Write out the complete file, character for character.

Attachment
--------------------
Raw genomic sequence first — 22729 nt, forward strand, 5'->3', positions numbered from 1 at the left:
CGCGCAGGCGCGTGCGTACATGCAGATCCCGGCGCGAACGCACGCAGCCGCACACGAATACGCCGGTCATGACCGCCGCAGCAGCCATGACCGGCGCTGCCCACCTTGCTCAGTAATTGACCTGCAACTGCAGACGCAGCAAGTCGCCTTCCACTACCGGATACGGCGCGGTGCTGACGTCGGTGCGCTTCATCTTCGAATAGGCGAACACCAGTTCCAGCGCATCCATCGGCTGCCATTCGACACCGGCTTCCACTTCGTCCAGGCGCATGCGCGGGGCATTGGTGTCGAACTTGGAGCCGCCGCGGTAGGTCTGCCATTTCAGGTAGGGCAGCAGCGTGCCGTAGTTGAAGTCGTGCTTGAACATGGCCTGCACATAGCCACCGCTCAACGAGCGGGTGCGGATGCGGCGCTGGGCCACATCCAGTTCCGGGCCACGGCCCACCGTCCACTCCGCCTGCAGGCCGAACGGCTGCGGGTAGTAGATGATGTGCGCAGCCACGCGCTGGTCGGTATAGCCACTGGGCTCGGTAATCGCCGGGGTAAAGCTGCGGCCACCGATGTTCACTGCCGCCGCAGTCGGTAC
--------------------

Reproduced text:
Raw genomic sequence first — 22729 nt, forward strand, 5'->3', positions numbered from 1 at the left:
CGCGCAGGCGCGTGCGTACATGCAGATCCCGGCGCGAACGCACGCAGCCGCACACGAATACGCCGGTCATGACCGCCGCAGCAGCCATGACCGGCGCTGCCCACCTTGCTCAGTAATTGACCTGCAACTGCAGACGCAGCAAGTCGCCTTCCACTACCGGATACGGCGCGGTGCTGACGTCGGTGCGCTTCATCTTCGAATAGGCGAACACCAGTTCCAGCGCATCCATCGGCTGCCATTCGACACCGGCTTCCACTTCGTCCAGGCGCATGCGCGGGGCATTGGTGTCGAACTTGGAGCCGCCGCGGTAGGTCTGCCATTTCAGGTAGGGCAGCAGCGTGCCGTAGTTGAAGTCGTGCTTGAACATGGCCTGCACATAGCCACCGCTCAACGAGCGGGTGCGGATGCGGCGCTGGGCCACATCCAGTTCCGGGCCACGGCCCACCGTCCACTCCGCCTGCAGGCCGAACGGCTGCGGGTAGTAGATGATGTGCGCAGCCACGCGCTGGTCGGTATAGCCACTGGGCTCGGTAATCGCCGGGGTAAAGCTGCGGCCACCGATGTTCACTGCCGCCGCAGTCGGTAC